There are an enormous number of whale watching cruises along the East Coast of the United States, but they aren’t distributed evenly. Some places are basically meccas of whale watching, whereas others are surprisingly void of any whale watching opportunities. Over the course of a couple of months, we tried to dig up every whale watching cruise company on the Atlantic Coast. We wrote articles on a state-wide level, but as the whale watching opportunities increased as we headed north, we started writing about not only states, but individual cities and towns. It’s impossible to say if we included every single company that offers whale watching cruises on the East Coast – almost certainly not, as it is likely that at least some outfits remained hidden from our searches – but what follows is pretty close to a comprehensive guide.
We’ll begin on the southern end of the coast, where there isn’t much whale watching, and then work our way up north, where there is a ton of whale watching. In Florida, Georgia, South Carolina, and North Carolina – the states on the southern end of the East Coast – there don’t appear to be whale watching cruises per se. However, the right whale migration runs right past these states, and right whales give birth off the coast of Georgia and Florida, so it is possible to see whales from all of these states, on shore or in a boat. However, right whales are extremely rare, so it is hard to spot them, and there aren’t enough to support any sort a business for whale watching cruises. As an alternative, you might consider other eco-tours in these states (e.g., the swamp cruises of Florida), as some of them are a bit like whale watching cruises, in that you sail around on a boat looking for animals.
Once you reach Virginia, or more precisely Virginia Beach, there are whale watching cruises, but they are fairly limited, and are only offered during a brief window the year, from about December through March. In Maryland, we weren’t able to find any whale watching cruises, and in Delaware there appears to be only one company in the entire state. When you get as far north as Cape May, New Jersey, though, it becomes easier to find whale watching cruises. Whales like humpbacks stay in the cool waters of the northeast for the summer to feed, so there are relatively stable whale populations off the coasts of the northern states during the summer. However, in New Jersey and slightly further north in New York and Connecticut, there aren’t many options to choose from. We actually couldn’t find any whale watching cruises that depart from Connecticut, and there are only a few between New Jersey and New York.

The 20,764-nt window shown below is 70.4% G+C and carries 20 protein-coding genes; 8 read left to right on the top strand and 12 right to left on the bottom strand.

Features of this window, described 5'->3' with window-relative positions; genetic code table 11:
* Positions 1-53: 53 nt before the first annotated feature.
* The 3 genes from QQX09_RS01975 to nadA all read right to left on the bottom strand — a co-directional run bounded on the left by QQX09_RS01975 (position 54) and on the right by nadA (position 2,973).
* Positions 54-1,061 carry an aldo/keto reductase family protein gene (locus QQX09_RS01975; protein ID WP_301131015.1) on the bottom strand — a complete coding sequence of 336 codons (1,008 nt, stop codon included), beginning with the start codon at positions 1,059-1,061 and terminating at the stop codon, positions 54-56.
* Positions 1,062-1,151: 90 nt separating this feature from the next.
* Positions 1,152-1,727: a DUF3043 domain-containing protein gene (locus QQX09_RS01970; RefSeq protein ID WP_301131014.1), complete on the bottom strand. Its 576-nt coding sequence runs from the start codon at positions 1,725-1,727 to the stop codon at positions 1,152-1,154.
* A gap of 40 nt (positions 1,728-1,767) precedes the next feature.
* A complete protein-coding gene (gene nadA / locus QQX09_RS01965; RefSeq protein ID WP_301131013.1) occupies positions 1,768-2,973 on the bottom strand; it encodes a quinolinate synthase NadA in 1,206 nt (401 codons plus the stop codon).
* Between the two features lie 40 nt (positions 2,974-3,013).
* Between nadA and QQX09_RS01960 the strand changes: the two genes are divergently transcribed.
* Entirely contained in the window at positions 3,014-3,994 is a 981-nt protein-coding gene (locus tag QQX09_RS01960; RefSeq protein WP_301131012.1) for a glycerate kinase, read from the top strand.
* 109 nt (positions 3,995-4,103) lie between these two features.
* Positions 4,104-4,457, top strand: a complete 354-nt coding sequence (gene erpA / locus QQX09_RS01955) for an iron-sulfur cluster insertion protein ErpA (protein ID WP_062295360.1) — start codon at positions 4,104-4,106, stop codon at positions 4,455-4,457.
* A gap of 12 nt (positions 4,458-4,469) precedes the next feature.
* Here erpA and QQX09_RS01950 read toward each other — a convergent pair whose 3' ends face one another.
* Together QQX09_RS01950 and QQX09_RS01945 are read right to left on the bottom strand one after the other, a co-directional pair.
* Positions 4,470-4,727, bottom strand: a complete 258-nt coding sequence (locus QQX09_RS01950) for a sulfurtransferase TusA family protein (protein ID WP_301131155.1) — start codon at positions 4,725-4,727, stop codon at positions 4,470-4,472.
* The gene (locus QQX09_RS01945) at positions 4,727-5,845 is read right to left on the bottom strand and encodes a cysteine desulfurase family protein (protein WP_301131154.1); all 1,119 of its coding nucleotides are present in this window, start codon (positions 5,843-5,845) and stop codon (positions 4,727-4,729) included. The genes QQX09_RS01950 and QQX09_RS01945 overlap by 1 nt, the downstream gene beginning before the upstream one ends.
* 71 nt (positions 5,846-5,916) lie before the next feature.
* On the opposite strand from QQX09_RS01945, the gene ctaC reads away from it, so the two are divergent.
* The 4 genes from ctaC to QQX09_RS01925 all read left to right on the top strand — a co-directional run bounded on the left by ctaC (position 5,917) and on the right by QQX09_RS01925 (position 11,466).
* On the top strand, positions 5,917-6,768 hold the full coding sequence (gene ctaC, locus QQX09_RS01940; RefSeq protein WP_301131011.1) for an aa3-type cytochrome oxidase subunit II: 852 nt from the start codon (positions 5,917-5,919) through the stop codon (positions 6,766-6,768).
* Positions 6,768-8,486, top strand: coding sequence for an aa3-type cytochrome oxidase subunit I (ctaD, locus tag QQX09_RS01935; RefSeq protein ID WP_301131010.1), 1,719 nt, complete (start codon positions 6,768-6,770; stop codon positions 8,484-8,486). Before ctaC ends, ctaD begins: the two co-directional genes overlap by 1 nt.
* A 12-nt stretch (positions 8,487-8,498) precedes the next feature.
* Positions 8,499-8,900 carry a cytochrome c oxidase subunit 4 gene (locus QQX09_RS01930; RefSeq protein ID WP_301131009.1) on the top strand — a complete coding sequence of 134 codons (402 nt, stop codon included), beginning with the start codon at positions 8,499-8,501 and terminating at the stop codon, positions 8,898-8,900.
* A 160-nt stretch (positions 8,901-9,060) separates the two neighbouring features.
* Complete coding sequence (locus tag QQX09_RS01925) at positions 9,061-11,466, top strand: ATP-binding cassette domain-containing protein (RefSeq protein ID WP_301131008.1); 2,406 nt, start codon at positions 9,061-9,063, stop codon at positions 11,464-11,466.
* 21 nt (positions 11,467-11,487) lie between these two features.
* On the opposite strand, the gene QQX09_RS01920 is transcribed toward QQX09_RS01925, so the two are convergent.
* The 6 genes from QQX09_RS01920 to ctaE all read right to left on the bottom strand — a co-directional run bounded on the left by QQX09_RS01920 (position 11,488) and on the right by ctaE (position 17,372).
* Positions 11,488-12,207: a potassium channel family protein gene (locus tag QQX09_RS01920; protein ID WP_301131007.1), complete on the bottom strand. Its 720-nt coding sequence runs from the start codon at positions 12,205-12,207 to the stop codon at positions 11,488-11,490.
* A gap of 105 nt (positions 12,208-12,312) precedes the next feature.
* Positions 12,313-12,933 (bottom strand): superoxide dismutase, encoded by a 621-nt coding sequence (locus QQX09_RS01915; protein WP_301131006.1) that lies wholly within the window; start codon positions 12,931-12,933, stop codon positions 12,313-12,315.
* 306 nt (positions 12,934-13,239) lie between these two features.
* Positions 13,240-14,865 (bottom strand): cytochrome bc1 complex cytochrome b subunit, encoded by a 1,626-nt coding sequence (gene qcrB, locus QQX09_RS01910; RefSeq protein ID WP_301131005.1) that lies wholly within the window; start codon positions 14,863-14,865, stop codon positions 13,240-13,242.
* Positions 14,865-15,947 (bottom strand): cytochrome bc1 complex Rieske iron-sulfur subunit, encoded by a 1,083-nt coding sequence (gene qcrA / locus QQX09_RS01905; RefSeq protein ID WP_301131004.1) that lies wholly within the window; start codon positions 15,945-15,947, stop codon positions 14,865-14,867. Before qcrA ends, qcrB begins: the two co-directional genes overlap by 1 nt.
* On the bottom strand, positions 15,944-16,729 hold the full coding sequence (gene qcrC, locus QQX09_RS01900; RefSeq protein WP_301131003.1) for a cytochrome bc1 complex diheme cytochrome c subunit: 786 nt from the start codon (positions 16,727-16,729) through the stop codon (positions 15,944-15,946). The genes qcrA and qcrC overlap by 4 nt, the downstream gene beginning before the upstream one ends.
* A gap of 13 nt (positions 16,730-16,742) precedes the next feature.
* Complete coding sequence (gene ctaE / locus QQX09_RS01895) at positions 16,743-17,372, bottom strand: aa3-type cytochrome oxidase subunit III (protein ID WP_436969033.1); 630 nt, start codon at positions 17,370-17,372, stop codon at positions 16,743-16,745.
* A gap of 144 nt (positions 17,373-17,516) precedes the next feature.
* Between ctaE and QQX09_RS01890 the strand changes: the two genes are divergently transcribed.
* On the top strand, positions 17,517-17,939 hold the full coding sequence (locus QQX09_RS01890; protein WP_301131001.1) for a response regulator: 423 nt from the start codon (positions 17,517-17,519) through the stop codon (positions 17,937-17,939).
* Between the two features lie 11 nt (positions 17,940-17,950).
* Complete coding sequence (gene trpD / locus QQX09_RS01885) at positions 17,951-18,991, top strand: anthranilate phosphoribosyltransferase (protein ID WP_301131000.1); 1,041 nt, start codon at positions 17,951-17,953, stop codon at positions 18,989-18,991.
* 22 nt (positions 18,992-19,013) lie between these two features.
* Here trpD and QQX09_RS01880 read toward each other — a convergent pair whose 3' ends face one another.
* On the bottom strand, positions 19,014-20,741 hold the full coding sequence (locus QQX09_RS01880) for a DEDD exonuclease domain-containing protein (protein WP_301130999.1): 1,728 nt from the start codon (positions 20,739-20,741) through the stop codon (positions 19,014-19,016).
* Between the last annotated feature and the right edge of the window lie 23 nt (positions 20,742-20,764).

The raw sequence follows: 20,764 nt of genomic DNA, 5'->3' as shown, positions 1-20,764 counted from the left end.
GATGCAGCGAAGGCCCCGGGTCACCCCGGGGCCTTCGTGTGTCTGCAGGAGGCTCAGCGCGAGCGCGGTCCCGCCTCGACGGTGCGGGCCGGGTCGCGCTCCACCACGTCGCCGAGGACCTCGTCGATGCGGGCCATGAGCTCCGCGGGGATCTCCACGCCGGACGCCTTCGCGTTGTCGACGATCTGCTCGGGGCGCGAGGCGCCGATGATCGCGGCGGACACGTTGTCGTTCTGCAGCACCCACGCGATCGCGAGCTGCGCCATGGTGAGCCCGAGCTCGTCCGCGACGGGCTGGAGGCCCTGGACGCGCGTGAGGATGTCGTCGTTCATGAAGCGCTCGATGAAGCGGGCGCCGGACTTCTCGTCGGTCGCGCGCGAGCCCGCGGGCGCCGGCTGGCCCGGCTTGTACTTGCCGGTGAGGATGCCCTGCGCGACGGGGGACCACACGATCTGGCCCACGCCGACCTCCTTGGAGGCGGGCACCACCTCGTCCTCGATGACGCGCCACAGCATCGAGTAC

Now, though, we arrive in Rhode Island, where the serious whale watching begins, and there are several companies that operate out of this small state. Moving slightly further north you find yourself in Massachusetts, which is essentially the center of whale watching on the East Coast. There are numerous whale watching cruises in Boston, Gloucester, Newburyport, Hyannis, Plymouth, Provincetown, and Nantucket Island. We call Massachusetts the center of whale watching on the East Coast, but only because of the sheer number of opportunities. The quality of whale watching is just as good in New Hampshire, where there are cruises that depart from Rye Harbor, Hampton Beach, and Seabrook Beach, and in Maine, where cruises depart from Bar Harbor, Boothbay Harbor, Portland, and Kennebunk. The whale watching from Rhode Island up to Maine is world class.
Clearly, there is a lot of whale watching on the Atlantic Coast, but it is heavily concentrated in the north. There are whales all along the coast, but they are much easier to see in the northern states because there are a lot of them, and they are there for an entire season. However, there are a few scattered whale watching cruises offered below the hub of Massachusetts, and even in the southern states, where there are no whale watching cruises to speak of, it is still possible to take tours that focus on marine wildlife, and you can also see whales from the coast on rare occasions. If you are on the opposite side the country, check out our complementary guide to whale watching on the Pacific Coast.